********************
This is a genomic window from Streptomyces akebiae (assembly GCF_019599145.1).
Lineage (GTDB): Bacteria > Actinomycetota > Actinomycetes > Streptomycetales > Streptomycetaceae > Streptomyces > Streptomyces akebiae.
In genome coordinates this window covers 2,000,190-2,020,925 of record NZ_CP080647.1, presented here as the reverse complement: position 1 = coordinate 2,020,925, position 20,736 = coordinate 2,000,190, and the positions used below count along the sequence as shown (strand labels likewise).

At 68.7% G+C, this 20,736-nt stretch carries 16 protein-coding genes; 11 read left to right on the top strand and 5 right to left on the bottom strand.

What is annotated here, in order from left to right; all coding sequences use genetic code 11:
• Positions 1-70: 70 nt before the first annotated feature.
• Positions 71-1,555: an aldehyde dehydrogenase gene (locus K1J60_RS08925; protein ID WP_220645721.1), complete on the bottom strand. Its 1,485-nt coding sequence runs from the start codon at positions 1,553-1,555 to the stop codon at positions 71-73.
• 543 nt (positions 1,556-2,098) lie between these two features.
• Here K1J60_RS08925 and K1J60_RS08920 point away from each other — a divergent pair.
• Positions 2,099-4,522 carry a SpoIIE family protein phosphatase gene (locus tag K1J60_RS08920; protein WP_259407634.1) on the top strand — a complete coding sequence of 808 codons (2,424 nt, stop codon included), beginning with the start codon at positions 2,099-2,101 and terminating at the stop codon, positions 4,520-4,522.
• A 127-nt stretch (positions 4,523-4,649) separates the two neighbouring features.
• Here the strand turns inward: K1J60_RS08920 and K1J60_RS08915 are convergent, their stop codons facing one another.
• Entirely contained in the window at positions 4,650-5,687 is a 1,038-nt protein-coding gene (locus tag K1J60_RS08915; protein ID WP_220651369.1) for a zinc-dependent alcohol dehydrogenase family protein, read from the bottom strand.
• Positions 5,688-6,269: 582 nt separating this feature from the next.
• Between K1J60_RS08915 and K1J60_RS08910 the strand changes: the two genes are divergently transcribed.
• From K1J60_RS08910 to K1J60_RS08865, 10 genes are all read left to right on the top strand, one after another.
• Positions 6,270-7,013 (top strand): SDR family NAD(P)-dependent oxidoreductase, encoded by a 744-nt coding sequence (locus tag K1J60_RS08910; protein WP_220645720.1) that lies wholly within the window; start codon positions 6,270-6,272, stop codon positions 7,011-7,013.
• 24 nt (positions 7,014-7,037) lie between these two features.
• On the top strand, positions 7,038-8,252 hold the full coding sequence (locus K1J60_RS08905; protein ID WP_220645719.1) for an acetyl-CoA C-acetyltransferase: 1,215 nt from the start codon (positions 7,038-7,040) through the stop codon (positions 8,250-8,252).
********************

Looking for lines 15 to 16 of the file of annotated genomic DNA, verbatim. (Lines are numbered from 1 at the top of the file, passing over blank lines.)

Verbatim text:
• Between K1J60_RS08915 and K1J60_RS08910 the strand changes: the two genes are divergently transcribed.
• From K1J60_RS08910 to K1J60_RS08865, 10 genes are all read left to right on the top strand, one after another.